Theory Department into jeopardy.
Parallel clauses: (A clause, remember, has a subject and predicate. Clauses can be
independent--they can stand alone as full sentences, or they can be dependent, which
means their meaning is dependent on other sentence elements.)
NO: Before the storm's end but after the worst was over, the captain radioed for help.
("Before the storm's end" uses a possessive structure; "after the worst was over" is a
full clause; we have to make them parallel structures.)
YES: Before the storm had ended but after the worst was over, the captain radioed for
help.
NO: By using word processors for all writing, by utilizing an email e-list, and
frequently asking students to conduct discussions in a real-time chat environment, the
class was computer-supported.
(Parallelism demands a consistent use of connectives like [as in this example] the
proposition "by." So we have to revise to make sure exactly the same structure is
repeated.)
YES: By using word processors for all writing, by utilizing an email e-list, and by asking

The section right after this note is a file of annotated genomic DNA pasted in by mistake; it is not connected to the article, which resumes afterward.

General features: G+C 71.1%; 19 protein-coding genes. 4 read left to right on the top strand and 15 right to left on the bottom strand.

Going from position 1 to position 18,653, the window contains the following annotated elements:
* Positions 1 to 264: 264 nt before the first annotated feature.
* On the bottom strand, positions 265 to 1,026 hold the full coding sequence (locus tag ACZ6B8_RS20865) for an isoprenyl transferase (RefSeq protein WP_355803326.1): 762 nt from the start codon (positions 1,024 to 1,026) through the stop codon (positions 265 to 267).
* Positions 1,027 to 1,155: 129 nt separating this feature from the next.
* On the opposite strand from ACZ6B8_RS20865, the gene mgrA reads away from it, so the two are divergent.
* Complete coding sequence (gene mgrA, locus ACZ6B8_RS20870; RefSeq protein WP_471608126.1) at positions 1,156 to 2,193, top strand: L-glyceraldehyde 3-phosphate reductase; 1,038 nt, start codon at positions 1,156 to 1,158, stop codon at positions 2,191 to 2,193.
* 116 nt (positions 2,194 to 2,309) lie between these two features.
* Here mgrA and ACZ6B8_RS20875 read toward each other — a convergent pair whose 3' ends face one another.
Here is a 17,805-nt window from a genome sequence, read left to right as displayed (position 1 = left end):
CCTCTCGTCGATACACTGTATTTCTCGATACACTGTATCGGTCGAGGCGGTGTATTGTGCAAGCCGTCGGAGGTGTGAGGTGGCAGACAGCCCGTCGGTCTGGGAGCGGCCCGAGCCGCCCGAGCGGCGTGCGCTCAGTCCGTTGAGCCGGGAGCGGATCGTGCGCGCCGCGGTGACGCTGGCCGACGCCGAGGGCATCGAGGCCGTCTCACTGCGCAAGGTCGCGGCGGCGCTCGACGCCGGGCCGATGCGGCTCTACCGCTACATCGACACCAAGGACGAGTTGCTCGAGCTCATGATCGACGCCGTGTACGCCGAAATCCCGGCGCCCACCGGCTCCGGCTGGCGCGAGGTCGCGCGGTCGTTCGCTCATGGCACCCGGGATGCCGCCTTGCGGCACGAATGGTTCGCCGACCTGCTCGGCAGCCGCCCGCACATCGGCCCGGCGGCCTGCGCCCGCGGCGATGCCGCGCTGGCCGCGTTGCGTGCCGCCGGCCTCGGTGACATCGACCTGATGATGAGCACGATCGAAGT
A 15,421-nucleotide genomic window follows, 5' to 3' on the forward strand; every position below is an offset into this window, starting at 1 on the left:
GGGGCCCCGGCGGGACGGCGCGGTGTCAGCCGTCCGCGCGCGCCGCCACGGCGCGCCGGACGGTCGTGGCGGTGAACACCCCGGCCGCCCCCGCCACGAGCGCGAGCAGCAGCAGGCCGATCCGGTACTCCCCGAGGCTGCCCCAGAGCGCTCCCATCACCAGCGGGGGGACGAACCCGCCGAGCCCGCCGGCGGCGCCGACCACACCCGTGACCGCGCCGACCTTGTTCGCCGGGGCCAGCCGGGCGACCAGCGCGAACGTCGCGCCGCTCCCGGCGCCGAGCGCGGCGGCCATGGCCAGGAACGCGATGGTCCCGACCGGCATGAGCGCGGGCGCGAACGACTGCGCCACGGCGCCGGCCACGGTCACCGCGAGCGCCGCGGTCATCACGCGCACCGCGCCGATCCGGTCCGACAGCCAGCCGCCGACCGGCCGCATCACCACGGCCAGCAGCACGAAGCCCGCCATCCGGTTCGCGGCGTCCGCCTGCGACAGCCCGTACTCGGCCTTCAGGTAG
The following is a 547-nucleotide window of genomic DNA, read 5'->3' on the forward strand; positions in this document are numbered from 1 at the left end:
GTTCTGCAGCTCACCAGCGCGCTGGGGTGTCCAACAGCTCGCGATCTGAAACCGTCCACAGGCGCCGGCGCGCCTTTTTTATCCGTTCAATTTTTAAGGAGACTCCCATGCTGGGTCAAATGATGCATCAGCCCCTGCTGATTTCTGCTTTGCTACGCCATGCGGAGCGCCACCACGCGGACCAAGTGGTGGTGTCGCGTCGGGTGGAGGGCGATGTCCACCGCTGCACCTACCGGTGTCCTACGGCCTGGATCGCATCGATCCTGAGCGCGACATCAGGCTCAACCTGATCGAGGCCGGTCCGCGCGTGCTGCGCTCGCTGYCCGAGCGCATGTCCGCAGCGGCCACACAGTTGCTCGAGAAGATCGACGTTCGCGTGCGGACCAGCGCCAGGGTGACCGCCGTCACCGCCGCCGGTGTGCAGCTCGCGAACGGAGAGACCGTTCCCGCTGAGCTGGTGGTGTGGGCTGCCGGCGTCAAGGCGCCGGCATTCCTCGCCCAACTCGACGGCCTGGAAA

students to conduct discussions in a real-time chat environment, the class was
computer-supported.
II. Using correlative conjunctions to link parallel words, phrases and clauses: correlative
conjunctions (either/or, neither/nor, both/and, not only/ but also) can join a pair or series to
create compound subjects, verbs, objects, modifiers, and clauses.

NO: After defeating Custer at Little Bighorn, Crazy Horse managed both to stay ahead
of the army and escape.
("to stay ahead of the army" is the first parallel element; the second is "escape." We
have to make sure the form of the second element parallels the first.)
YES: After defeating Custer at Little Bighorn, Crazy Horse managed both to stay ahead
of the army and to escape.
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III. Using comparative or contrasting expressions to link parallel words, phrases and clauses:
some expressions include rather than, as opposed to, on the other hand, not, like, unlike,
similarly, just as/so too. When you use these expressions to contrast elements or ideas